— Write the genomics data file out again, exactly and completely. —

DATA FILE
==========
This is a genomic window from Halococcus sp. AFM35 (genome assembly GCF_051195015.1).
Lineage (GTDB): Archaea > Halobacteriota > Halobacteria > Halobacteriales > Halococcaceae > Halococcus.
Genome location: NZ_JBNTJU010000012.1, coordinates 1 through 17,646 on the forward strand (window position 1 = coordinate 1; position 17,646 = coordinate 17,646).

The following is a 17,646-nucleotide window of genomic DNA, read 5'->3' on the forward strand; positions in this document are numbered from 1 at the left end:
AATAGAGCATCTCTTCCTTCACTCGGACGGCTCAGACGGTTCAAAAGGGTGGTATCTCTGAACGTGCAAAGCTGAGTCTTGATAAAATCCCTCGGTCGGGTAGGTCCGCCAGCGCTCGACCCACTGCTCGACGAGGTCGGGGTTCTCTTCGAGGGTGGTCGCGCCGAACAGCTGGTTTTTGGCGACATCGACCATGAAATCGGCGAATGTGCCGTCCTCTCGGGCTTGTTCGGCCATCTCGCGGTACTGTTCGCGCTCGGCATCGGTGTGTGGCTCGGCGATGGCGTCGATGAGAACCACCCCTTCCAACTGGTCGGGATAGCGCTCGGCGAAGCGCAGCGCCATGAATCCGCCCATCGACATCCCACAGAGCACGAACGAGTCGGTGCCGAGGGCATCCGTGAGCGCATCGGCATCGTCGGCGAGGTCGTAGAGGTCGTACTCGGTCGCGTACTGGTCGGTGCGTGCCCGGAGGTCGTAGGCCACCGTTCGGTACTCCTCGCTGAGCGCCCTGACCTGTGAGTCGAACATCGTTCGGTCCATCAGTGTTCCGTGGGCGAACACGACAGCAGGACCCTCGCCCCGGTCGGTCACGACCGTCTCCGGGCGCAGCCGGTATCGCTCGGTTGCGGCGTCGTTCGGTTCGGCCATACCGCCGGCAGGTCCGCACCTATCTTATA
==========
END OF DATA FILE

This is a genomic window from Halococcus sp. AFM35 (genome assembly GCF_051195015.1).
Lineage (GTDB): Archaea > Halobacteriota > Halobacteria > Halobacteriales > Halococcaceae > Halococcus.
Genome location: NZ_JBNTJU010000012.1, coordinates 1 through 17,646 on the forward strand (window position 1 = coordinate 1; position 17,646 = coordinate 17,646).

The following is a 17,646-nucleotide window of genomic DNA, read 5'->3' on the forward strand; positions in this document are numbered from 1 at the left end:
AATAGAGCATCTCTTCCTTCACTCGGACGGCTCAGACGGTTCAAAAGGGTGGTATCTCTGAACGTGCAAAGCTGAGTCTTGATAAAATCCCTCGGTCGGGTAGGTCCGCCAGCGCTCGACCCACTGCTCGACGAGGTCGGGGTTCTCTTCGAGGGTGGTCGCGCCGAACAGCTGGTTTTTGGCGACATCGACCATGAAATCGGCGAATGTGCCGTCCTCTCGGGCTTGTTCGGCCATCTCGCGGTACTGTTCGCGCTCGGCATCGGTGTGTGGCTCGGCGATGGCGTCGATGAGAACCACCCCTTCCAACTGGTCGGGATAGCGCTCGGCGAAGCGCAGCGCCATGAATCCGCCCATCGACATCCCACAGAGCACGAACGAGTCGGTGCCGAGGGCATCCGTGAGCGCATCGGCATCGTCGGCGAGGTCGTAGAGGTCGTACTCGGTCGCGTACTGGTCGGTGCGTGCCCGGAGGTCGTAGGCCACCGTTCGGTACTCCTCGCTGAGCGCCCTGACCTGTGAGTCGAACATCGTTCGGTCCATCAGTGTTCCGTGGGCGAACACGACAGCAGGACCCTCGCCCCGGTCGGTCACGACCGTCTCCGGGCGCAGCCGGTATCGCTCGGTTGCGGCGTCGTTCGGTTCGGCCATACCGCCGGCAGGTCCGCACCTATCTTATA